Thu, 19 Jun 2003

Bali Arts Festival celebrates cultural wealth

I Wayan Juniartha, The Jakarta Post, Denpasar, Bali

The Bali Arts Festival was first conceived back in the late 1970s by then Bali governor Ida Bagus Mantra as a medium to nurture the development of an aesthetic community in Bali. Twenty-five years later, it has grown into one of the longest-running annual art events in the country, a striking testimony to the island's cultural wealth and diversity and a display of how the Balinese persevere their devotion to the arts.

"I believe the Bali Arts Festival is the only festival of its kind in Indonesia, or in the world for that matter, that has managed to reach its 25th year," said Prof. Dr. I Made Bandem.

During the past quarter century, the month-long festival has succeeded by providing a public stage for preserving numerous rare and ancient art forms, which otherwise might have become extinct. Moreover, it has also provided a wide opportunity for a new generation of Balinese youth to experience and comprehend the artistic legacy of their predecessors.

The festival's silver jubilee was opened last Saturday by President Megawati Soekarnoputri. Some 147 troupes and 8,000 artists and performers, including from various provinces in Indonesia and several foreign countries, will participate in the event.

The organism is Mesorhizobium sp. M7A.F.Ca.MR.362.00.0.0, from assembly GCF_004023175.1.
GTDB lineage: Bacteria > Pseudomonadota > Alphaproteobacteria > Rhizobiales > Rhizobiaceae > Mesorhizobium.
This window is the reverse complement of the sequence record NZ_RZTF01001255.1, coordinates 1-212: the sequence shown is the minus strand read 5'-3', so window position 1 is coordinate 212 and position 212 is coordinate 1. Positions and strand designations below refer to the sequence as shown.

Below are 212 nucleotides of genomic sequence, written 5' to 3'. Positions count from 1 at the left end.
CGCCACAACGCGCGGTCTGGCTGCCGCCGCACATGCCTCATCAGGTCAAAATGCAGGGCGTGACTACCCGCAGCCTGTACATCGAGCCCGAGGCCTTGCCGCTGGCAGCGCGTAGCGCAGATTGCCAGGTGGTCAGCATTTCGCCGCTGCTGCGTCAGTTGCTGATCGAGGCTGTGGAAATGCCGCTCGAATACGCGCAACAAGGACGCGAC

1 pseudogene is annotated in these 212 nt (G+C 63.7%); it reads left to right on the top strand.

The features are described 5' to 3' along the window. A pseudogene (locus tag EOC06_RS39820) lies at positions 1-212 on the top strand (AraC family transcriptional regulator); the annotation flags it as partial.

Bandem, who played a critical role in conceptualizing the festival in its early years, proudly noted that the reason behind the festival's longevity and success was the strong support continuously given by the Balinese.

"In fact, this festival is the people's festival all the way, not the government's," he said.

By sending their finest artists and art troupes to perform at the festival, the Balinese have secured the continuation of the festive event. An ardent believer in the age-old concept of ngayah (devotional labor), most of the members of the Balinese art troupe would gladly accept the festival's invitation even though the financial rewards are small.

"The concept of ngayah can be traced back to the devotional nature of Balinese arts in ancient times, when artists dutifully presented arts as offerings to gods and commercialized arts was an alien phenomenon," a cultural observer, Mas Ruscitadewi, said.

For instance, during last year's festival a small village in Bangli sent its best troupe to perform six sacred Baris dances. The total number of its delegation, consisting of dancers, musicians, stage workers and village elders, reached nearly 100 people and the cost was way above the Rp 5 million allocated by the festival committee. The village's budget might be in the red because of the festival, but its dancers gave an excellent performance nonetheless.

"To some extent the festival committee has exploited this concept to generate support from the villages' artists," Ruscitadewi said.

This exploitation has to be stopped, Ruscitadewi added, particularly since the festival had received a generous amount of funding from the local administration. This year's funding has reached Rp 2.5 billion (US$304,880).

"This huge amount of money could surely be disbursed in a more generous manner to the villages' troupes and artists, who have wholeheartedly supported the festival all these years," she said.

Another important thing that should be addressed by the committee was the festival's role in helping the Balinese cope with the alluring temptations of the modern world.

"The festival serves as a cultural raft on which the Balinese can navigate the strong currents of globalization," Bandem said.